The Secrets behind the “Abbey Road” Cover

The Beatles' "Abbey Road" album cover

Fifty years ago, the Beatles walked across a street in London for a photo shoot and the rest is history. 

The image of George Harrison, Paul McCartney, Ringo Starr and John Lennon striding across the road outside EMI studios in St John’s Wood is probably the group’s most iconic image to date. The image, which was taken as part of a photoshoot with late Scottish photographer Iain Macmillan, would then be made into the cover of their Abbey Road album by then Apple Records art director John Kosh.

The creator of one of the most iconic album covers talks about his creative decisions.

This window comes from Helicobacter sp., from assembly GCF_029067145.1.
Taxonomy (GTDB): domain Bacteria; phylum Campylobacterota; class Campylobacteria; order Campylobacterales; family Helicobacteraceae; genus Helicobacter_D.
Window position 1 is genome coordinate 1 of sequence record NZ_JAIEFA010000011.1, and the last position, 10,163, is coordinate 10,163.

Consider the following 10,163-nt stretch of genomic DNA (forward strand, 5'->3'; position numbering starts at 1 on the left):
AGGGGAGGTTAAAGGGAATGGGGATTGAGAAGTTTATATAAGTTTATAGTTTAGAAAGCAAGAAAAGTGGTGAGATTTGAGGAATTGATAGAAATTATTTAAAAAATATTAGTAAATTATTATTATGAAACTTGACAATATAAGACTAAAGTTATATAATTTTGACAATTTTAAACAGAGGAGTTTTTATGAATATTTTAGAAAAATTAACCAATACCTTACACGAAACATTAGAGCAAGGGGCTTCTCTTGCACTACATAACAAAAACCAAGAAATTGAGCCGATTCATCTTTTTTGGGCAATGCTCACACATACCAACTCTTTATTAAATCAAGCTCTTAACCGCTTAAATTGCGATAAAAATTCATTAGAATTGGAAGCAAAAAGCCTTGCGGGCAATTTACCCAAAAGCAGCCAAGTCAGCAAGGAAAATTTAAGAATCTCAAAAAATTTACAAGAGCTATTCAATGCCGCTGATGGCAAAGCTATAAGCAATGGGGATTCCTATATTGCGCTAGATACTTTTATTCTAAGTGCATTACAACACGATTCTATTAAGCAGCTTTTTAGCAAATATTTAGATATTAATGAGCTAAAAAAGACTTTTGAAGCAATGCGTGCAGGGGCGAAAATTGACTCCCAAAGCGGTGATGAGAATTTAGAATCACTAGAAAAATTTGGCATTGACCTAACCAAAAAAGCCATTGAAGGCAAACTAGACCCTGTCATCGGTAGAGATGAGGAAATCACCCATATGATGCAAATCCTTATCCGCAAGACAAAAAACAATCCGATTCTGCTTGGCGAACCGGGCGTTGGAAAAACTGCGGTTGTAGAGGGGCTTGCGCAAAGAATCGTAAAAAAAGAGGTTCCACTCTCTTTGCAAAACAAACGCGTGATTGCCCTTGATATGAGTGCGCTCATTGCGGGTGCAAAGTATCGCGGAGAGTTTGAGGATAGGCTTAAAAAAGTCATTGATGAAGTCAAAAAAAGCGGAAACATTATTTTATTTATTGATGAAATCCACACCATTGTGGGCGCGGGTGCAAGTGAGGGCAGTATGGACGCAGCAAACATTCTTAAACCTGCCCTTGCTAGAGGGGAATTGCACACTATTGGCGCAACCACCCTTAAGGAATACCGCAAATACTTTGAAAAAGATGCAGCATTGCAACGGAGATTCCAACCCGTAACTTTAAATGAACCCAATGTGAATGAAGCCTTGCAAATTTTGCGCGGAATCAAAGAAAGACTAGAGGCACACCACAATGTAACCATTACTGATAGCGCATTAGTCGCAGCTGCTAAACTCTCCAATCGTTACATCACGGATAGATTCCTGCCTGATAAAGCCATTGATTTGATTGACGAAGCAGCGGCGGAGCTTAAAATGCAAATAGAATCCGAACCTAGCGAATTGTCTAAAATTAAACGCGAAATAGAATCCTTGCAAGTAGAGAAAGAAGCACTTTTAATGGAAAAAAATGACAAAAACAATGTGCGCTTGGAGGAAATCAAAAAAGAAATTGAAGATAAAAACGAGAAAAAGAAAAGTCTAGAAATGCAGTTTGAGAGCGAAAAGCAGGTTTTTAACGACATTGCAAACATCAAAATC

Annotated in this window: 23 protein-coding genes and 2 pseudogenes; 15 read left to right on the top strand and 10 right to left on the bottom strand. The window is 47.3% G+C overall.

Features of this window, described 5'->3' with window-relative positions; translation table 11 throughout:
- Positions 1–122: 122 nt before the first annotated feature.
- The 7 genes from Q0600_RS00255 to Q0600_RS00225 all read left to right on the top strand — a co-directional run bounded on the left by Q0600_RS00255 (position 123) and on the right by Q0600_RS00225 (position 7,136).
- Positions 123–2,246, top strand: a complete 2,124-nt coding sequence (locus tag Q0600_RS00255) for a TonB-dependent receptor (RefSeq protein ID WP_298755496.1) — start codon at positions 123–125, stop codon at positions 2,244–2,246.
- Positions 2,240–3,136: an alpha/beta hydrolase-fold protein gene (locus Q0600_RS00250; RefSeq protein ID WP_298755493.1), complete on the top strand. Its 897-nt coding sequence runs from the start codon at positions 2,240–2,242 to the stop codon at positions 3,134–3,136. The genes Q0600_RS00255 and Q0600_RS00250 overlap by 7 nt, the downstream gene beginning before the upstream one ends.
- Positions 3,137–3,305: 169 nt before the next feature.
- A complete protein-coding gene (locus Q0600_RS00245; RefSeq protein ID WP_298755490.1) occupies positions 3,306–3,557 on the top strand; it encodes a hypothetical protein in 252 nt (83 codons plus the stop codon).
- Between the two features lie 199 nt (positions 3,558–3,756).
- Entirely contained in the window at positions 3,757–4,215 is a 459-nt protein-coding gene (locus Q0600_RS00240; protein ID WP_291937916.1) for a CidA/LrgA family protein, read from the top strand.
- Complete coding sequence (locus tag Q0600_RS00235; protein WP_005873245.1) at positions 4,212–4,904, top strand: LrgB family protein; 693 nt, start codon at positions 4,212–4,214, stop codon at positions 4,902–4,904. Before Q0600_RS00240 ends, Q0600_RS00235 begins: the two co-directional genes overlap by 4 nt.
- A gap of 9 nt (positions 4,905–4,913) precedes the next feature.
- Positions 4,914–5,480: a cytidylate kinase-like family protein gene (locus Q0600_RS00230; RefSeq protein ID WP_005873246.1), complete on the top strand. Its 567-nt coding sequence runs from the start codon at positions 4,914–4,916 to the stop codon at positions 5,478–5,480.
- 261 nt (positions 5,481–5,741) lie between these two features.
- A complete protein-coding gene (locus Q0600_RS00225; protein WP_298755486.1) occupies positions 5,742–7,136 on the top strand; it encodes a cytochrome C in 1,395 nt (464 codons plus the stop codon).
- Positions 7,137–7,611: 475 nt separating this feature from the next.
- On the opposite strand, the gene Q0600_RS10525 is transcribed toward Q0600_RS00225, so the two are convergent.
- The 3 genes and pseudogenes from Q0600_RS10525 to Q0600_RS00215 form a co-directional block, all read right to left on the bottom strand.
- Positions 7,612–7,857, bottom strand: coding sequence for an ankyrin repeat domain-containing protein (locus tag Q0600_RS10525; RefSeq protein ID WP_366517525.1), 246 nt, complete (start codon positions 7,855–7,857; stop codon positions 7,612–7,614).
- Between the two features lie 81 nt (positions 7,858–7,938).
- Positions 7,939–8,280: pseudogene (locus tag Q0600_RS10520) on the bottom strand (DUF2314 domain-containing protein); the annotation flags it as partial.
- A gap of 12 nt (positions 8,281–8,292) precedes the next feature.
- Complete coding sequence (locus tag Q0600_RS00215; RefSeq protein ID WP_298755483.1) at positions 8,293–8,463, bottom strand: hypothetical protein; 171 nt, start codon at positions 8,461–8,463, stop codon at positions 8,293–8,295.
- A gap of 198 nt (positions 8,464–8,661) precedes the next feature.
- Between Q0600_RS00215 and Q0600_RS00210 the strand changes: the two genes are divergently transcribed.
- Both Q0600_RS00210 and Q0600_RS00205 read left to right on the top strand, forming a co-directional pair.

Kosh shared that since the album was initially planned to follow the White Album, he came up with the idea of having four separate portraits of the group against a black background for contrast. “They were kind of falling apart, and that was supposed to be their swan song,” he says. “So a ‘black’ album was my answer to the White Album. It was supposed to be the last thing they were going to do. Was I wrong!”

But then Abbey Road replaced Get Back on the release schedule (by the time Get Back was released it had a new title, Let It Be). Kosh had to come up with a new cover in a matter of two days. “We had a deadline,” he said. “We had to go to press and the album was late and you just had to deal with it.”

Kosh decided to use the shots taken on the street of the same name and not to use the band’s name on the cover. “We thought, if you didn’t know the Beatles by now, where have you been?” he added. 

The four Beatles walked across the zebra crossing six times and the whole thing only took about ten minutes. Pic five of six would later adorn the album’s cover.